Conner Brown: So we’ll see, hopefully, some good announcements in that regard as well, but I’m still just trying to figure everything out because it’s been… I mean, it hasn’t even been a year since I even learned about Blockchain. Before, like a year ago, I didn’t even know Blockchain and Bitcoin related. So, it’s been a whirlwind and who knows where it goes.

Stephan Livera: Excellent. Well, look, I think you’re doing a great job, so thanks for that. And yeah, look, just before we let you go, make sure you tell my listeners where they can find you.

Conner Brown: Yeah, you can find me on Twitter. My handle is @_ConnerBrown_, and that’s probably the best place to find me. Obviously, feel free to reach out and I love talking to Bitcoiners. And I also just want to say thank you for your podcast. I mean, you truly… I don’t know if I’d be sitting here if it wasn’t for the amazing content that you’ve put out and it’s huge. It’s been amazing for me and I’m sure that there’s other many, many other people like me that need some nice place to get good, honest information. So, I mean, I honestly can’t thank you enough for this.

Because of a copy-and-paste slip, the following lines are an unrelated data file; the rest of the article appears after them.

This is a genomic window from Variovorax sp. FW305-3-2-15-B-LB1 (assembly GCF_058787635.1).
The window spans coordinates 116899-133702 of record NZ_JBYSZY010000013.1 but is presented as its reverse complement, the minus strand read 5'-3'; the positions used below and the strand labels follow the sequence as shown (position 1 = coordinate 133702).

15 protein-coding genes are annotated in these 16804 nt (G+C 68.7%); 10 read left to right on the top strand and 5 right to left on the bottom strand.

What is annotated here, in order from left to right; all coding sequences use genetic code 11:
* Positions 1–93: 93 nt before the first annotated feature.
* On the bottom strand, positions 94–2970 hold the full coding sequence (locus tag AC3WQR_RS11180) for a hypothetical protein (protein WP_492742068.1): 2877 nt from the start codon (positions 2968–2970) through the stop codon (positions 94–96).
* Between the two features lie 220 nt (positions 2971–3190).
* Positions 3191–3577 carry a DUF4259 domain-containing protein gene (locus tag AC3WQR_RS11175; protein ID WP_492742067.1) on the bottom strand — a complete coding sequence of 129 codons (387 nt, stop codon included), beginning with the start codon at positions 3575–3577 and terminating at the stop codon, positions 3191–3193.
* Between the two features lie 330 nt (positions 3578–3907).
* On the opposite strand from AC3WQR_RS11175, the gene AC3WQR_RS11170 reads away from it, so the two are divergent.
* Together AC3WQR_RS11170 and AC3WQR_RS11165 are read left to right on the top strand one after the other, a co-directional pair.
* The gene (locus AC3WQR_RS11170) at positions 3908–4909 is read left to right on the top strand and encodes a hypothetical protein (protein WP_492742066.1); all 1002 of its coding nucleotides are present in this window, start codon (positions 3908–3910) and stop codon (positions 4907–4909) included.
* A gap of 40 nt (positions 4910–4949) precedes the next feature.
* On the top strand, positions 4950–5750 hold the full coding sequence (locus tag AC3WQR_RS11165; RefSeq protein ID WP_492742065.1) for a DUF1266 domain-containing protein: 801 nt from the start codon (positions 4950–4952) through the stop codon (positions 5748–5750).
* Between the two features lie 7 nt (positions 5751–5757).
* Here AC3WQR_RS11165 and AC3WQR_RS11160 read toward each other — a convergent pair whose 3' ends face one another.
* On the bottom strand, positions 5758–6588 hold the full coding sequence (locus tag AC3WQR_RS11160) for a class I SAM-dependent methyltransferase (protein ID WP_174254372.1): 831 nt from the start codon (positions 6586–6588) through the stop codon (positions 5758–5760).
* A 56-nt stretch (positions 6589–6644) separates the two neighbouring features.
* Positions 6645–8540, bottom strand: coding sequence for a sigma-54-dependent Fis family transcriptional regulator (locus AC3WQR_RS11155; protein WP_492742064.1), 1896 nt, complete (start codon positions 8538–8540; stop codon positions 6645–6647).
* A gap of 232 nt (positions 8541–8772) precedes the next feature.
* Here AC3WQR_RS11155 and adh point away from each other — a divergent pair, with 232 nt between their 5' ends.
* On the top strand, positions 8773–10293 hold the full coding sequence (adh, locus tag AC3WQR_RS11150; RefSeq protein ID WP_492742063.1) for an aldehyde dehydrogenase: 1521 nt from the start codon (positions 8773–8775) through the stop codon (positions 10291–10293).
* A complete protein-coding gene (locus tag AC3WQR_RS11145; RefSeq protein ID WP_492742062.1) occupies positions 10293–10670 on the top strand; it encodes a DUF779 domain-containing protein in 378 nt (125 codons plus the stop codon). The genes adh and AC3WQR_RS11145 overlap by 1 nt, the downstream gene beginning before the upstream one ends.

Stephan Livera: Oh, you’re welcome. Thank you very much, Conner, thanks for joining me.

Conner Brown: Yeah. Thank you so much.

Stephan Livera: Hope you guys enjoyed that. If you want to subscribe to the podcast or find the show notes, you can go to Make sure you share the episode with a friend or if you want to share the podcast, maybe tell them to start with episode 71 or episode 67 with Plan B. Review and rate the show. And also, if you got any feedback, you can DM me on Twitter @StephanLivera or email me at… the email is Also, if you’re looking to sponsor the show, you can email me there as well.

Stephan Livera: Lastly, just a reminder about ministry of notes, the Australian Bitcoin education start-up. So keep an eye out on that one. Thanks guys. That’s it from me. See you next time.